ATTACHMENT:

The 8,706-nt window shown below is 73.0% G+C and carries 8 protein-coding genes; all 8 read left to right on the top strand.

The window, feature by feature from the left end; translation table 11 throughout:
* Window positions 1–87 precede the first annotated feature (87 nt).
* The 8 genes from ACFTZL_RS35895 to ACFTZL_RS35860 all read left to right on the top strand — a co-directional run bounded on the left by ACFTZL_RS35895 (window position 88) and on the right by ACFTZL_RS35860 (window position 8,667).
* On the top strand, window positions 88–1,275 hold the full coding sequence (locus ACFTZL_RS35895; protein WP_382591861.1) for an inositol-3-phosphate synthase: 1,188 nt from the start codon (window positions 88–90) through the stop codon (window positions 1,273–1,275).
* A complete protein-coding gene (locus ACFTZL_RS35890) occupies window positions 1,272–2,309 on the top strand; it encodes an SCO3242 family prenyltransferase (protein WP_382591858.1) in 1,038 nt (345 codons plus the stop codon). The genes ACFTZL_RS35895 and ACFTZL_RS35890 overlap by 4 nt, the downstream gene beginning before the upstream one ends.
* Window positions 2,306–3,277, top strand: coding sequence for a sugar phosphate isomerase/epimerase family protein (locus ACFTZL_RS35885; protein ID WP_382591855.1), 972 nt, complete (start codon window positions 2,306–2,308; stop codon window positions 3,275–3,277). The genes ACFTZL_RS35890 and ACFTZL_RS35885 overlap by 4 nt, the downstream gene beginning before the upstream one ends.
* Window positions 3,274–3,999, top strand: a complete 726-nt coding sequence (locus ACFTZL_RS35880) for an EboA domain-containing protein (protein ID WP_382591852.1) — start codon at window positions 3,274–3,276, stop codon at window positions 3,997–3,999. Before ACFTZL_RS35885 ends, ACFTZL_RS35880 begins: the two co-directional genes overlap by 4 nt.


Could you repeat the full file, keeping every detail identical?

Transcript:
The 8,706-nt window shown below is 73.0% G+C and carries 8 protein-coding genes; all 8 read left to right on the top strand.

The window, feature by feature from the left end; translation table 11 throughout:
* Window positions 1–87 precede the first annotated feature (87 nt).
* The 8 genes from ACFTZL_RS35895 to ACFTZL_RS35860 all read left to right on the top strand — a co-directional run bounded on the left by ACFTZL_RS35895 (window position 88) and on the right by ACFTZL_RS35860 (window position 8,667).
* On the top strand, window positions 88–1,275 hold the full coding sequence (locus ACFTZL_RS35895; protein WP_382591861.1) for an inositol-3-phosphate synthase: 1,188 nt from the start codon (window positions 88–90) through the stop codon (window positions 1,273–1,275).
* A complete protein-coding gene (locus ACFTZL_RS35890) occupies window positions 1,272–2,309 on the top strand; it encodes an SCO3242 family prenyltransferase (protein WP_382591858.1) in 1,038 nt (345 codons plus the stop codon). The genes ACFTZL_RS35895 and ACFTZL_RS35890 overlap by 4 nt, the downstream gene beginning before the upstream one ends.
* Window positions 2,306–3,277, top strand: coding sequence for a sugar phosphate isomerase/epimerase family protein (locus ACFTZL_RS35885; protein ID WP_382591855.1), 972 nt, complete (start codon window positions 2,306–2,308; stop codon window positions 3,275–3,277). The genes ACFTZL_RS35890 and ACFTZL_RS35885 overlap by 4 nt, the downstream gene beginning before the upstream one ends.
* Window positions 3,274–3,999, top strand: a complete 726-nt coding sequence (locus ACFTZL_RS35880) for an EboA domain-containing protein (protein ID WP_382591852.1) — start codon at window positions 3,274–3,276, stop codon at window positions 3,997–3,999. Before ACFTZL_RS35885 ends, ACFTZL_RS35880 begins: the two co-directional genes overlap by 4 nt.